New imaging mapping device for the detection and location of rectal cancer
Bayford, Richard and Borsic, Andrea and Tizzard, Andrew and Kantartzis, P. and Liatsis, Panos and Demosthenous, Andreas (2012) New imaging mapping device for the detection and location of rectal cancer. In: 13th International Conference on Electrical Impedance Tomography (EIT 2012), 23-25 May 2012, Tianjin, China.
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Colon and rectal cancer affects men and women equally. It is the third most common type of cancer in men, and the second most common type in women. Colon cancer usually affects people over the age of 40, with the majority of people who are diagnosed with the condition being over 60 years of age. Every year, 35 000 people are diagnosed with bowel cancer in the UK. Colorectal cancer is conventionally diagnosed by colonoscopy or barium enema examination. Colonoscopy is described as the ‘gold standard’ test allowing visualisation and biopsy of a potential colorectal cancer. It is, however, an invasive procedure with a degree of discomfort to the patient and has associated complication and, albeit rare, mortality rates. Double contrast barium enema x-ray has less complication risk, but has a reduced sensitivity and specificity for detecting colorectal neoplasia (benign or malignant). Double contrast enema can detect 70-80% of pre-malignant colorectal polyps that are >1 cm in diameter and a higher proportion of bowel cancers. Newer techniques such as CT colonography, whilst more acceptable to patients, has lower sensitivity and specificity compared to colonoscopy. The advent of MRI colonography has not yet been accepted into common clinical practice.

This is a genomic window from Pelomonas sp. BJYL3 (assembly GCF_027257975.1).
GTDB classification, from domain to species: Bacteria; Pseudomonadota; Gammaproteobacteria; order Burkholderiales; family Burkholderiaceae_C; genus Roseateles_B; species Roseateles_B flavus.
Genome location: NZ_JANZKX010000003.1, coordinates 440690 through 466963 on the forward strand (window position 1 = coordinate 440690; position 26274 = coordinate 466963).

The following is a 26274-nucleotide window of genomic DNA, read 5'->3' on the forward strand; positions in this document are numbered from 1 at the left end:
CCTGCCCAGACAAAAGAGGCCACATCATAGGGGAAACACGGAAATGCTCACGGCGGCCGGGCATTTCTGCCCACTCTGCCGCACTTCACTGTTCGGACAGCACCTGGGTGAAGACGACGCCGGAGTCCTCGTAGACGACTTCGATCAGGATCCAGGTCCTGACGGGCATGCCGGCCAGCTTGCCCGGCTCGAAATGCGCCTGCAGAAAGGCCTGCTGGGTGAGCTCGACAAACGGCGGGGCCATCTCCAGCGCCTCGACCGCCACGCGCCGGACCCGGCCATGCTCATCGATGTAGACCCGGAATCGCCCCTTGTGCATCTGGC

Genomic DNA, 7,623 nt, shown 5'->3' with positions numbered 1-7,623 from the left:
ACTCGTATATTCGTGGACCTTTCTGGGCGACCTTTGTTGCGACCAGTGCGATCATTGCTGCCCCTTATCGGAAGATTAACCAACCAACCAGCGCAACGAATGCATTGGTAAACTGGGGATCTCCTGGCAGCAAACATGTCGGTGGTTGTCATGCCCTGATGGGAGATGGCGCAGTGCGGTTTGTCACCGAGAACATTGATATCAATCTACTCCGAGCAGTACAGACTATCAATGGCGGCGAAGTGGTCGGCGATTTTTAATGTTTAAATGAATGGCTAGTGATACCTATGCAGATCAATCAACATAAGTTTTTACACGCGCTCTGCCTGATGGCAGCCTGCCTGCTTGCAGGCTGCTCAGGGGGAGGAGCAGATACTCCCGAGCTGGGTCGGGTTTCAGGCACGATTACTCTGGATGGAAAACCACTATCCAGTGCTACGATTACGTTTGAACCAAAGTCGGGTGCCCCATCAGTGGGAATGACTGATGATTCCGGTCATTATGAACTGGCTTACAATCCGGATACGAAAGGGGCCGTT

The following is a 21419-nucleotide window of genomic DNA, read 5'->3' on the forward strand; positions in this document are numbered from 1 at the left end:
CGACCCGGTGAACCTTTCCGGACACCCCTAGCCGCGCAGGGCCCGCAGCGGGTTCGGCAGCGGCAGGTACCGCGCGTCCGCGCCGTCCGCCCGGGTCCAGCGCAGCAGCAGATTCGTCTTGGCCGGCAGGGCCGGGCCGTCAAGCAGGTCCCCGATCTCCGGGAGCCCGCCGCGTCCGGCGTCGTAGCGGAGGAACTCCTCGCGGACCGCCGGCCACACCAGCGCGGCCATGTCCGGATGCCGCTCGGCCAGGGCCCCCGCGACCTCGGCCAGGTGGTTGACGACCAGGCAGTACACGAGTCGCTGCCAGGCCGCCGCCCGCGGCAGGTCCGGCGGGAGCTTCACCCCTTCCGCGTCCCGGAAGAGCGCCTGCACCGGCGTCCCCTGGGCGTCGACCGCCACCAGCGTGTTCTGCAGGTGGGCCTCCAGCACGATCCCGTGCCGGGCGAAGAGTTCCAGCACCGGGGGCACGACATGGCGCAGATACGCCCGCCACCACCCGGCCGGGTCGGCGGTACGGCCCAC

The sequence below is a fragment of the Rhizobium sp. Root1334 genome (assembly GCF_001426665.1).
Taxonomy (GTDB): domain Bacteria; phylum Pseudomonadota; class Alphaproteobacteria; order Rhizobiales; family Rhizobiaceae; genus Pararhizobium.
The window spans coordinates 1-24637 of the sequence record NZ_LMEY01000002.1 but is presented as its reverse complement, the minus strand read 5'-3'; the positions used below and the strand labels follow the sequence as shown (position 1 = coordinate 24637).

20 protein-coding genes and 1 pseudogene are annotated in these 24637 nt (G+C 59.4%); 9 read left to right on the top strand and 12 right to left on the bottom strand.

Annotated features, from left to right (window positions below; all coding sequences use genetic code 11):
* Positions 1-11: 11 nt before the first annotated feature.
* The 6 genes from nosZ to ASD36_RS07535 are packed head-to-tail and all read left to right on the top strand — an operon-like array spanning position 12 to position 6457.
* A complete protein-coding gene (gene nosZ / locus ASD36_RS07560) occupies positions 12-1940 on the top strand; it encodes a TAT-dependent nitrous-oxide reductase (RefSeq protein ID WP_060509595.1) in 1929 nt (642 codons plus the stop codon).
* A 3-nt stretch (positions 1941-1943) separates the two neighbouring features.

|Item Type:||Conference or Workshop Item (Paper)|
|Research Areas:||School of Science and Technology > Natural Sciences|
|Deposited On:||07 Sep 2012 07:04|
|Last Modified:||06 Feb 2013 11:44|
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